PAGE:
By centrifuging for twenty minutes at 10 g, 100 g and 1,000 g (Fig. 4b–d), we find that the spatial distribution of the nuclear bodies greatly depends on applied force (Fig. 4f). While there is only a small effect at 10 g, centrifugation at 100 g and 1,000 g causes the spatial distribution of nucleoli to be highly asymmetric, reflecting significant sedimentation of nucleoli. We quantify this asymmetry by defining the relative sedimentation displacement, , as the distance between the average -position of nucleoli in the centrifuged nucleus, and the average -position of the nucleoli in the native nucleus, : (Fig. 4e, Methods). After twenty minutes of centrifugation, increases with the effective gravitational force (inset Fig. 4f).
Increasing the effective gravitational force by centrifugation also has consequences for nuclear body size. Consistent with our previous measurements, the size distribution of nucleoli in the native nucleus (i.e. 1 g) follows a power-law size distribution, ~ Va, with an exponent (Fig. 4g); a power law distribution with an exponent of is expected for droplet generation and coalescence over long timescales46. We find that the average size of nucleoli steadily increases with increased effective gravitational force (Fig. 4g inset). Consistent with this, we begin to observe a deviation from the power-law size distribution for higher forces: the distribution becomes more flat, reflecting a depletion of smaller nucleoli due to coalescence events (Fig. 4g). Thus, for a fixed centrifugation time (20 min) increasing the effective force of gravity leads to significant disruption of nuclear organization. Indeed, at the highest forces (1,000 g), the distribution of nucleoli is reminiscent of the complete sedimentation of nucleoli observed upon pharmacological disruption of the actin network (Fig. 1b,h inset).
To gain further insight into the mechanics of nuclear body creep, we monitored the time-dependence of the average position of nucleoli under different centrifugation speeds; these centrifugation speeds correspond to different effective gravitational forces: , where is the median nucleolar size, is the density difference between nucleoli and the surrounding nucleoplasm, which we previously measured36 and is the relative force. Consistent with the creep response observed in our microrheology experiments (e.g. Fig. 3), we find that under a given gravitational force, the apparent sedimentation distance, , increases with increasing centrifugation time, (Fig. 5a–e). This displacement allows us to determine a creep velocity, , as a function of applied force (Fig. 5e). Consistent with the large displacements observed for higher forces (Fig. 4), increases in direct proportion to increasing force, (Fig. 5e inset).
Based on these observations, together with our microrheology data showing that the actin network exhibits viscous behavior on long time scales, we model the creep dynamics of nucleoli using Stokes law: . In agreement with Stokes law, the creep data could be collapsed onto a single curve, by plotting the relative sedimentation displacement, as a function of a scaled force-time variable: , using the median nucleolar size, (Fig. 5f). The inverse of the slope of these data is the apparent long-time viscosity of the nucleoplasm, ∼ 1 Pa-s (Fig. 5f inset), which reflects the relaxation of nuclear actin filaments. For all centrifugation conditions, we obtain similar viscosities (within error), suggesting that the material properties of the actin network are not strongly impacted during centrifugation. These data are quantitatively consistent with the long-time viscosity obtained from either the creep response, = 1.7 ± 0.2 Pa-s (Fig. 3b), or from oscillatory microrheology = 0.9 ± 0.3 Pa-s (Fig. 2d).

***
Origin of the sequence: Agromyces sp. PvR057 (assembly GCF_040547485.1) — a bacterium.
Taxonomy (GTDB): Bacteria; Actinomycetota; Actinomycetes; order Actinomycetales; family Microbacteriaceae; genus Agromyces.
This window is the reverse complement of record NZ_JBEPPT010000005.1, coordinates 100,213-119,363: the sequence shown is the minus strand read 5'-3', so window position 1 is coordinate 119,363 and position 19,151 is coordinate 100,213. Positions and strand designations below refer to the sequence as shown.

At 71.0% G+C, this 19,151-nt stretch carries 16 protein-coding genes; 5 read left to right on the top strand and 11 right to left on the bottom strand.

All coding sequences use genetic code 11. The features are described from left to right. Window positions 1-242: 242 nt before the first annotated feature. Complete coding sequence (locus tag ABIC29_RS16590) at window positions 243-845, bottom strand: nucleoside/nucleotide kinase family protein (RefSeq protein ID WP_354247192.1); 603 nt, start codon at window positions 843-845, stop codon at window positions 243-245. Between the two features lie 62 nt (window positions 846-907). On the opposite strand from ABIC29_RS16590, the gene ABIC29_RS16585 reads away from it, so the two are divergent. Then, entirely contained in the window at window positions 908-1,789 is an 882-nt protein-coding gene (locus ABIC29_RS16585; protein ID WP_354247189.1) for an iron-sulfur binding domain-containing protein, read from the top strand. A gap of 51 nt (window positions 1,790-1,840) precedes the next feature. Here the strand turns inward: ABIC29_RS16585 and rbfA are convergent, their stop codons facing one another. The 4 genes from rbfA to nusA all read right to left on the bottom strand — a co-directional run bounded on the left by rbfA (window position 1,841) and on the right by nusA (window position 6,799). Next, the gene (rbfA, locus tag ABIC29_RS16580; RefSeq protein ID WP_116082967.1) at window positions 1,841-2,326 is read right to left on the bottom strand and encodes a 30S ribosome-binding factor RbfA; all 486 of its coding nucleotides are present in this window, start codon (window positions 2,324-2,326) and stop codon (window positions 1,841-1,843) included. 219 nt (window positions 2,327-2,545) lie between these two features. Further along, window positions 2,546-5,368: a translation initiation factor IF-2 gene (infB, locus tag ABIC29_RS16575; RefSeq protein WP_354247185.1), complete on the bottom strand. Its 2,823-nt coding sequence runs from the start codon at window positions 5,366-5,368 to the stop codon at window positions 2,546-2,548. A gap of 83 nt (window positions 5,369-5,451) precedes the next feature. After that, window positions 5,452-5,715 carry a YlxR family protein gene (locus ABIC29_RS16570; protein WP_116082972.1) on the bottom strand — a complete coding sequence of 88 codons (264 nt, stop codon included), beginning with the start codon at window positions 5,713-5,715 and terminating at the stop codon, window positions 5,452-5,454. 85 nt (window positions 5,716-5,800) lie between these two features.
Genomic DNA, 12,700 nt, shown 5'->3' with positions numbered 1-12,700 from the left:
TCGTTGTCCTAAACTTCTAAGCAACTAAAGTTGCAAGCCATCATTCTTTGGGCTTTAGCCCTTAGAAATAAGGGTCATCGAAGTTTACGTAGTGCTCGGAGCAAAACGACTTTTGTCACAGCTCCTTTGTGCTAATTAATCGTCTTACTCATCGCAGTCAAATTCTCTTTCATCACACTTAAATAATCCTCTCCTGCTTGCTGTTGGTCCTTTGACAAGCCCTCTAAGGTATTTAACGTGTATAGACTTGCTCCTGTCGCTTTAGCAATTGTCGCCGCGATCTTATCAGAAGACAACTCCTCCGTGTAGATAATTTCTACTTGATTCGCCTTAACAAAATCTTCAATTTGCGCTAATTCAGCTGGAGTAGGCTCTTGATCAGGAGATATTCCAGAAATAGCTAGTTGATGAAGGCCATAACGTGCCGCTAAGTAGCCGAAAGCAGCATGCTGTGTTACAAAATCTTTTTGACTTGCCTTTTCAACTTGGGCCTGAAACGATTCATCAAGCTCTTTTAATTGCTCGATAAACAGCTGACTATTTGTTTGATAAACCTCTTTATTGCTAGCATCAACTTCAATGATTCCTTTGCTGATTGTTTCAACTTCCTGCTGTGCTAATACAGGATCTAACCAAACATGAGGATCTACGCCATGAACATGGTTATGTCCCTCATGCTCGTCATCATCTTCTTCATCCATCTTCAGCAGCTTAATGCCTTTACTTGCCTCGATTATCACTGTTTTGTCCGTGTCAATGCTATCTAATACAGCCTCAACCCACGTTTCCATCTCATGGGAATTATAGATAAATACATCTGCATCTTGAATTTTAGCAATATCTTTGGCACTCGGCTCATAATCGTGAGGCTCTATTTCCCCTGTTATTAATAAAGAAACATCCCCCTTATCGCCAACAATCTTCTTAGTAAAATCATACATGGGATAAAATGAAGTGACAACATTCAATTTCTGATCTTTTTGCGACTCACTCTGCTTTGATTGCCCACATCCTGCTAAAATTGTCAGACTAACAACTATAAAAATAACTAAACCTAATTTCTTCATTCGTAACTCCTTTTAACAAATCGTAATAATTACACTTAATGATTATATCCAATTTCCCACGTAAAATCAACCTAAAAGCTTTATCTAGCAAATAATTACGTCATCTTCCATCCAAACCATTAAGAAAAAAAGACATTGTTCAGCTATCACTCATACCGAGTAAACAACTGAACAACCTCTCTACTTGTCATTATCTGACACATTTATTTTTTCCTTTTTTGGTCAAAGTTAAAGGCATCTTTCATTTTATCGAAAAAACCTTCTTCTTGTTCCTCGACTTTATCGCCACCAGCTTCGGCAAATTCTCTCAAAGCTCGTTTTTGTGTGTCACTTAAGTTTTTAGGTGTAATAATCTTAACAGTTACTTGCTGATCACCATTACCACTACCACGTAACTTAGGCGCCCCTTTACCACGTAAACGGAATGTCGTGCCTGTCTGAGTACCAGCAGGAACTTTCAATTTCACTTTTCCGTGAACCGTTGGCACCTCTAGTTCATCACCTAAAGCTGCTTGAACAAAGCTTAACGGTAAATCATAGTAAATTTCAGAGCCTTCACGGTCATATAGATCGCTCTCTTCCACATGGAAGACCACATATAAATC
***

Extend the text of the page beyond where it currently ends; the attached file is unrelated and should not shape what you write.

Modeling Gravitational Creep Under Native Conditions
The ability to scale all the data using a single force-time variable, shows that the gravitational force and elapsed time are intrinsically linked (Fig. 5f). For large forces (e.g. 1,000 g), the spatial distribution of nuclear bodies looks similar on short time scales as the low-force data (e.g. 10 g) on long time scales. This raises the question: under natural conditions of a constant low gravitational force of 1 g, how long would it take for gravitational creep to cause complete sedimentation of nuclear bodies? Structural organization within the nucleus would be severely disrupted when the apparent sedimentation distance, , is comparable to the radius of the nucleus, i.e. when 200 μm. The timescale for severe disruption of nuclear architecture by gravitational creep goes from roughly 1 hour to 100 hours as the effective gravitational force goes from 1,000 g to 10 g. In a native nucleus under 1 g, the timescale, τ*, for gravitational creep to disrupt nuclear architecture is thus on the order of τ* ≈ 1,000 hours, or ~1 month.